Five Hurdles to Implementing Web Services - Page 2

Jan 24, 2002

David Aponovich

Delphi Group's report notes that with Web services, "standards" have yet to be perfectly defined. The result: At this stage with Web services, there is a lack of best-practices, leaving a developer of Web services with many choices. The bottom line here, according to Delphi Group: "Early adopters of Web services will learn how to architect them by traveling the hard path of trial and error."

Fourth, IT execs are worried about presenting a perceived business case when it comes to pushing a Web services agenda. The good news: The cost of implementing the technology isn't nearly as significant as other IT projects.

"Web services, related to other technology implementations, is actually fairly inexpensive, you're not talking implementing a whole lot of new hardware. The value proposition is extending what you have already," says Hawes. "What it's going to take is coding SOAP interfaces to existing applications and making sure content is in XML. It's not like bringing in a big ERP system or supply chain management system."

According to Delphi Group's survey, companies are not expecting to spend heavily on Web services. When asked how much their organization expects to spend on Web services projects in the next three years, the largest group of respondents (23%) say less than $100,000, while 18% said less than $250,000. Of course, spending plans can vary widely depending on a company's size and revenues, but the trend shows that Web services won't gobble up giant pieces of IT budgets.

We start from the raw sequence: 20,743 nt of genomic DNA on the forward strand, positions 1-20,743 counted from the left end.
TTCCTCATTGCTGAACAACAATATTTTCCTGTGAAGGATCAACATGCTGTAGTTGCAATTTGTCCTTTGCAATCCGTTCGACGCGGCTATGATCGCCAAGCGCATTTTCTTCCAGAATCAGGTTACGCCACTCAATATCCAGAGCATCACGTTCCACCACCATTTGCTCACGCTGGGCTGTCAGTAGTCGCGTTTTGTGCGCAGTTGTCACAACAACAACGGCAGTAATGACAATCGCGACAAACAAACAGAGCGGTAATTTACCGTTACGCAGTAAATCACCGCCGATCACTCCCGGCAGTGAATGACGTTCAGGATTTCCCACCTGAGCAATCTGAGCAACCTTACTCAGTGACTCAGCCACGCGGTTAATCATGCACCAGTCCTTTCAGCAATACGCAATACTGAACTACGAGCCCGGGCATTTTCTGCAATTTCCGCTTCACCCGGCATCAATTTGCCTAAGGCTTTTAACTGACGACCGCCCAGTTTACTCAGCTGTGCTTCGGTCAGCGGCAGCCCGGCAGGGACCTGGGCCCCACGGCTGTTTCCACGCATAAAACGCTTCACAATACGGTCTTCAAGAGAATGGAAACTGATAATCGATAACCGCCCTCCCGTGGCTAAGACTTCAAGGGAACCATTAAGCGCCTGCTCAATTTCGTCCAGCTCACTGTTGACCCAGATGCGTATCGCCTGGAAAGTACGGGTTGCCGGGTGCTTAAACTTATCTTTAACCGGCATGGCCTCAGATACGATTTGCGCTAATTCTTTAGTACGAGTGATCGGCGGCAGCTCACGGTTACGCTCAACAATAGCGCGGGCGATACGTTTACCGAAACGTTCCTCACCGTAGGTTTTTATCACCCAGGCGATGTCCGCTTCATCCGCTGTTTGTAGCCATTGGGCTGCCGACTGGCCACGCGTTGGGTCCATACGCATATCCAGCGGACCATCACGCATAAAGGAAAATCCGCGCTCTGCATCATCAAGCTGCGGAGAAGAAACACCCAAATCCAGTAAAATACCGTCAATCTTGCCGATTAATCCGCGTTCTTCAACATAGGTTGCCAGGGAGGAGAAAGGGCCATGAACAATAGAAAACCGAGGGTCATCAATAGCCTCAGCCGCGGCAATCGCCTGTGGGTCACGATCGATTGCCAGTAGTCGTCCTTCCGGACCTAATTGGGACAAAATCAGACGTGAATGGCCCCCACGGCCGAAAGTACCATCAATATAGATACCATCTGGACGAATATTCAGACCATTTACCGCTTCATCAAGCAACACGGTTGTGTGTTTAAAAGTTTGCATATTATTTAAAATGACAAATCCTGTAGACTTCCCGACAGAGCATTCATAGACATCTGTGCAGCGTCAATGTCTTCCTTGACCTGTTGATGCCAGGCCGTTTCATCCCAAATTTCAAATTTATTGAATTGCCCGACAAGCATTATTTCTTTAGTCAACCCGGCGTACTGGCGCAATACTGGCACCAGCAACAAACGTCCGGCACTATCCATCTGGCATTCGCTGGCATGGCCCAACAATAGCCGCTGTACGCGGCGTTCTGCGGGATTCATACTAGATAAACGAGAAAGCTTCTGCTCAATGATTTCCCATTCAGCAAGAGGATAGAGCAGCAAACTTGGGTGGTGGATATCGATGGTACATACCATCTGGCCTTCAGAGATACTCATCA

Finally, the fifth hurdle to implementing Web services is managing relationships with other organizations. Similar to the bigger concern (of changing internal mindsets to embrace Web services), embracing new relationships with outside partners is key to benefiting from Web services.

Time is right for Web services
Hawes says a major reason Web services have moved to the front burner in many IT organizations is the current economic climate - the technology is seen as one answer to the challenge of extracting more business value out of prior IT investments.

"Most early Web services deployments are initiatives to integrate functionality of different applications inside the firewall," such as linking applications in different geographical locations, or different legacy systems, Hawes says.

He offers a typical implementation example: One process manufacturer is linking a number of its machines that make up a manufacturing line. A lot of this equipment does not communicate with the other equipment on the line. But by using SOAP interfaces and XML data schemes, the different manufacturing pieces can communicate relevant data with the other such as run-time data and quality and quantity metrics.

Hawes adds: "Take that one step further: If the manufacturer wants to, they could make that available to their supply chain partners to help them make decisions" regarding deliveries of materials and parts, producing a more efficient supply chain.

Another factor driving widespread adoption of Web services is that the standards and education of the marketplace is being heavily pushed by major technology vendors including Microsoft, IBM, BEA, Sun Microsystems and others. Web services are not following a traditional path of new technology, where early advocates are often upstart vendors who test the waters before the giants enter the market. Delphi Group points to the fact that major vendors are leading the push for Web services is a sign of its early acceptance - and a sign that it will be rapidly adopted by corporations.

Hawes says that, compared to other emerging technologies that typically follow a cycle that begins with early adopters before migrating to widespread adoption, "that cycle is happening with Web services faster than any technology I've seen to date."

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